I have added several new items to my Teachers Pay Teachers store! These items are all fifth grade mostly because of my new position in fifth grade…so if you are looking for:
- Math Standards Posters: These simple posters are great for any classroom theme! Simply print and mount to any color paper, then laminate! Super easy and super flexible when it comes to matchy-matchy classrooms.
- Social Studies Standards Posters
- Science Standards Posters
- Interactive notebook science standard, can do, and EQ: I love these interactive notebook additions! They include each standard with the achievement indicators (beginning learner, developing learner, proficient learner, and distinguished learner) so students know how to best learn the standard, and a place to write the essential question. I love to have students try to answer the EQ before I have taught anything, then draw a line (we call it the line of learning). After the standard has been taught I have students answer the EQ again under the line! This allows me and the students to see the growth of their learning, misunderstandings, and reflection of the week!
- Interactive notebook social studies standard, can do, and EQ
- Interactive notebook science set up kit
- Physical science vocabulary: All of my vocabulary is interactive! Cut out the word and definition attached, then fold it into a little booklet with the information on the inside. Have the students write the word on top and quiz themselves on the definitions! It is super easy, and fun! Plus the parents always compliment this simple entry into the student notebooks.
- Life science vocabulary
- Earth science vocabulary
- Characteristics of science vocabulary
- Teach 5, 1st nine weeks: Teach 5! This was the first thing I began working on when I heard about my move to fifth grade…I cannot begin to emphasize how important Teach 5 is in my classroom! This is a spiral review of the math standards. It is leveled and easy to differentiate in the classroom. Plus I have a free Teach 5 Set Up kit that lets you know how to make your own Teach 5!
Yes, I have been busy creating, but I have also realized that with my first baby on the way I will not be able to make everything myself. I have purchased many items on TPT and found tons of FREE stuff to help me!
Teachers, what are you doing with your summer?
As a third grade team we have started to discuss how we did on last year’s GMAS (If you aren’t sure what that is take a look at this). We have discussed how a great spiral review in mathematics really seemed to benefit the students and keep all of their learning in their minds.
I use Teach 5 to do this with mathematics. To learn more about Teach 5 read some of my older posts about it and take a look at these resources.
One of my coworkers found this great resource for social studies today.
We are still on the hunt for a great science spiral review for third grade Georgia Performance Standards. If you know of one comment with a link to the product. I am open to all things at this point. That or I am going to have to make one!
I love to do science experiments, but all of the materials required can be a pain to store. I have taken several years of adjusting how I store these experiments and finally feel like I have a good handle on … Continue reading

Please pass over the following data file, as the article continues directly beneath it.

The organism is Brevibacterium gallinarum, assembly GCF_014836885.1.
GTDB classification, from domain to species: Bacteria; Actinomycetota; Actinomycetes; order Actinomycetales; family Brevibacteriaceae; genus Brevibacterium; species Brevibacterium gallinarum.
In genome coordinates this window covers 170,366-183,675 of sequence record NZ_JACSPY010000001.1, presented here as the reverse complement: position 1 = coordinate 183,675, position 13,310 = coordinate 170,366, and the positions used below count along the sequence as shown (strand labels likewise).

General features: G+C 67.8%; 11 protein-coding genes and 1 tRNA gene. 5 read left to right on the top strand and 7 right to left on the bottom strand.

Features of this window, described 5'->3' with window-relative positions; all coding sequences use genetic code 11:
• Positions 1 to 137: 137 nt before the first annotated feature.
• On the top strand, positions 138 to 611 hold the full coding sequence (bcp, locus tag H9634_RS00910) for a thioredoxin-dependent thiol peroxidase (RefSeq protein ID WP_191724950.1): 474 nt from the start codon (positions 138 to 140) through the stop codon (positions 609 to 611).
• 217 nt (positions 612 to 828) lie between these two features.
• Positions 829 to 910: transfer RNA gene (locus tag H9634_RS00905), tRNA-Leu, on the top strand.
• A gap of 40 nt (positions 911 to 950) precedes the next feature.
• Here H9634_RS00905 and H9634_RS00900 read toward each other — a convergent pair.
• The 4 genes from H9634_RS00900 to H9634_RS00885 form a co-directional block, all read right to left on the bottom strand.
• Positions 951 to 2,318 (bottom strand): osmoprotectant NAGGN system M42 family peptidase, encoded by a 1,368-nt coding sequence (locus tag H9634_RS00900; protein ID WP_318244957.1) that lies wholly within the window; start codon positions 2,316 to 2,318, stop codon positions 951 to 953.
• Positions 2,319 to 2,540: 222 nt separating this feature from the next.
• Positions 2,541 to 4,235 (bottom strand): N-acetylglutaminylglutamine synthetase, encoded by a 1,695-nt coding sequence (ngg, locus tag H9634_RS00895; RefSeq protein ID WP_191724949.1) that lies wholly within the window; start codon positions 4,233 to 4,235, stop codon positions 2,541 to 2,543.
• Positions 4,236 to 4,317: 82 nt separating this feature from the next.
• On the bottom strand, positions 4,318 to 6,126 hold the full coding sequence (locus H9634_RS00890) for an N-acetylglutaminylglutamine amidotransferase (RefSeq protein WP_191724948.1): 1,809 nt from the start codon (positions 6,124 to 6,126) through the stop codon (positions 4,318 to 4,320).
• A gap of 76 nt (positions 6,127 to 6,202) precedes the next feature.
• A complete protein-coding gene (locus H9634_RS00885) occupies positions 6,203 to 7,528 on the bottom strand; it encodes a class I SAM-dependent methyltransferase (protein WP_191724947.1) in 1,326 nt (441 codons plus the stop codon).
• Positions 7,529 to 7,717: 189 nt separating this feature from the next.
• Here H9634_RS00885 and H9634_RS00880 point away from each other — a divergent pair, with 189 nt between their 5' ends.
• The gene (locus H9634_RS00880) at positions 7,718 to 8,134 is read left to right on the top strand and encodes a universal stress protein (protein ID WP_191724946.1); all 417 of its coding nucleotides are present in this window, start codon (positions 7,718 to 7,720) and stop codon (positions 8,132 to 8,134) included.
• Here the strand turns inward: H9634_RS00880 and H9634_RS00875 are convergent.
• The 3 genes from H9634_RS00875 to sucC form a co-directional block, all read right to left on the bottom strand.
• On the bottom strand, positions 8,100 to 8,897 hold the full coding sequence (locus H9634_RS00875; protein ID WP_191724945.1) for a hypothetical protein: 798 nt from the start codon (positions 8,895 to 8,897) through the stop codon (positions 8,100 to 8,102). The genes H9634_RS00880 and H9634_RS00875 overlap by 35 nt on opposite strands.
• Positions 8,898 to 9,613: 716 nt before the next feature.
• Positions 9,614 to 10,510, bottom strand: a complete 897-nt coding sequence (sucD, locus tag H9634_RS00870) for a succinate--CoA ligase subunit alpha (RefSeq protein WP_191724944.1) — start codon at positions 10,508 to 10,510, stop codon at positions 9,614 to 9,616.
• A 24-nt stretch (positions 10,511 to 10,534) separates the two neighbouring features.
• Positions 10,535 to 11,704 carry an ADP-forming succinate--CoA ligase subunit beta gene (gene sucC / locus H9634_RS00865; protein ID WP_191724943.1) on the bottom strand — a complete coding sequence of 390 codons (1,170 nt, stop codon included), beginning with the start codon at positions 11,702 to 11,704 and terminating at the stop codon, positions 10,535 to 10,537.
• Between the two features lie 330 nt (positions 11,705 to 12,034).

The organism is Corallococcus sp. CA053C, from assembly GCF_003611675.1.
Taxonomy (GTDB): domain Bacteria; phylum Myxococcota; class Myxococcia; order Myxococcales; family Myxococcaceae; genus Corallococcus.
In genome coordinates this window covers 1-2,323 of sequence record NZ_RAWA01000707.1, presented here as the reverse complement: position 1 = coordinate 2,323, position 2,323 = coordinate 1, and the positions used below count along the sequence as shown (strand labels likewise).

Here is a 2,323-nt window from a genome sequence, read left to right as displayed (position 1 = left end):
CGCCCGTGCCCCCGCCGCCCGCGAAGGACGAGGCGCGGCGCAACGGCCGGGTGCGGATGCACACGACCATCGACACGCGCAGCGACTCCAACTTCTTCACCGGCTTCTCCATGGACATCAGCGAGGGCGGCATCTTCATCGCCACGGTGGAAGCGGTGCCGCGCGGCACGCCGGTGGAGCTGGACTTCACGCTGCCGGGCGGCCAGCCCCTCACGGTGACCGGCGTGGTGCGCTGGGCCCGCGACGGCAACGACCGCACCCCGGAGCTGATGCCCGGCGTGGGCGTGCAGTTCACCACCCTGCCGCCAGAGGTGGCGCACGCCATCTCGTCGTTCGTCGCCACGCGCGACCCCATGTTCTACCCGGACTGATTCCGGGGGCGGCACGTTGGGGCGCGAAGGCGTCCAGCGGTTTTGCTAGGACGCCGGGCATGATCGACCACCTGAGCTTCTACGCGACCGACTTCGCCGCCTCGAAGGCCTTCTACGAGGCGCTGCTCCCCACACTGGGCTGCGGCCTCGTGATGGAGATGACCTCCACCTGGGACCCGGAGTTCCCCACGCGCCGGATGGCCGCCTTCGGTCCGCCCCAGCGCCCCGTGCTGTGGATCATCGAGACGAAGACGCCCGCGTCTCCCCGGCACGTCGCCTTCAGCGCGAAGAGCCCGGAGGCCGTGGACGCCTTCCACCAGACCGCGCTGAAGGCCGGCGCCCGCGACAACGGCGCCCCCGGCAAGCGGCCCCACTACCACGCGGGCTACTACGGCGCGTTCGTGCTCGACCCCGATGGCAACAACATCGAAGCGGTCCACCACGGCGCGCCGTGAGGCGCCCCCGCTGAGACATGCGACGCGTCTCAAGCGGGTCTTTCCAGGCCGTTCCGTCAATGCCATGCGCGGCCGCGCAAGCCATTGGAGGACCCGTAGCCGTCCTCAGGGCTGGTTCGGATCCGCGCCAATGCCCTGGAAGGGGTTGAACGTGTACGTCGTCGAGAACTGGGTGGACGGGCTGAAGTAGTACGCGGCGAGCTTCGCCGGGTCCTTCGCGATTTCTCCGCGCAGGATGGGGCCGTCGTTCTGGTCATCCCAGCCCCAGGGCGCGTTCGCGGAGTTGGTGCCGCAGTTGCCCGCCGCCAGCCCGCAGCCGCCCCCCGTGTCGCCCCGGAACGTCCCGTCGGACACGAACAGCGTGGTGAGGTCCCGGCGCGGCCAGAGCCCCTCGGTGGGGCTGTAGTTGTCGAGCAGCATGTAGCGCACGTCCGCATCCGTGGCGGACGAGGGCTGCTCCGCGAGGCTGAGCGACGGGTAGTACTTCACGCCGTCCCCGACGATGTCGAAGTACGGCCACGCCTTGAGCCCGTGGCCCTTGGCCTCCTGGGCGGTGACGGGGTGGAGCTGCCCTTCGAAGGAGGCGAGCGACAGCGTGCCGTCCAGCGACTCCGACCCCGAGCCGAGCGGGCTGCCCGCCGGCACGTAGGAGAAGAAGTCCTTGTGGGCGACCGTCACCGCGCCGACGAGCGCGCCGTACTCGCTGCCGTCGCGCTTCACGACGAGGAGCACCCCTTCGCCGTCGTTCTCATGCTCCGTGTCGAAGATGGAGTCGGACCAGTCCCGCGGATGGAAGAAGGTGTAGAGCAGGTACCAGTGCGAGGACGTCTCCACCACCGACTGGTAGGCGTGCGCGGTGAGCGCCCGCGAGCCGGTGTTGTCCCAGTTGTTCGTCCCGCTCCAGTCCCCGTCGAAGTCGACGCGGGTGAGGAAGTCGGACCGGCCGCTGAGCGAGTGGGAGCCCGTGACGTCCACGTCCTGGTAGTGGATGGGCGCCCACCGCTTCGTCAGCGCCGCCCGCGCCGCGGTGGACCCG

I love when a creative idea comes to mind. This one was inspired by Teach Like a Pirate (read more about that here). The “P” in pirate stands for passion. Dave Burgess says that you’re not always going to be passionate about the content you are teaching and when that is the case you should include something else that you are passionate about. I am not passionate about animal adaptations, but I do love creating, crafting, painting, anything artsy. So this lesson focuses on the life science standard of animal adaptations but includes art and writing also!
Prior to the lesson we learned all about adaptations and why they are necessary for plants and animals to survive. I also took photos of all of the students’ faces, cropped them, and put them into the Sketch Master app on my iPad.
This app can take any photo and turn it into a sketch. There are many different versions of the sketch to choose. I simply chose the one that gave each students’ face some definition without too much shading.
Before the kids started the lesson I cut just their faces out from these printed sketches.
So we started the lesson by reading two books.
What If You Had Animal Hair? and What If You Had Animal Teeth?
We then talked about which adaptations they would pick if they had to choose. It was a great conversation and I wish I could have recorded it (hahaha!!!). I want rattlesnake teeth so that I can bite and kill anything I want to. I want reindeer hair so that I float all the time. I then explained what was about to happen by showing them my animal hair and teeth on my photo face.
I the have each student a plain sheet of paper and their sketched face. We glued them together and then they sketched in their hair and teeth. It was a blast watching them create these little details and explain to me why they picked them. The last thing I had them do was write two sentences about why they chose the hair they did. What adaptations does that give you? They wrote two more sentences about the teeth. Some of the kids wrote more which was awesome! They turned out so cute!
Next year the same authors are putting out another book.
This will add another great dimension to this fun school craftivity!
It never fails. My students struggle to understand what insulation is and how it works. I had seen this experiment demonstrated at the Georgia science conference in 2014. I finally had the time to make the materials needed for the experiment.
- 3 empty, clean milk jugs
- 3 bags of cotton balls
- Hot glue gun
- Hot glue sticks
- Box cutter
How to make it:
One jug will have cotton balls glue all over the insides of the jug.
You will use three thermometers to determine which “house” contains heat the best.
- Using hot water, warm the thermometers up to the same temperature.
- Quickly dry all the thermometers off and place one inside of each “house”.
- Check the temperature every 10 minutes for thirty minutes.
- Discuss what happened.
I can’t wait to try this with my kids this year!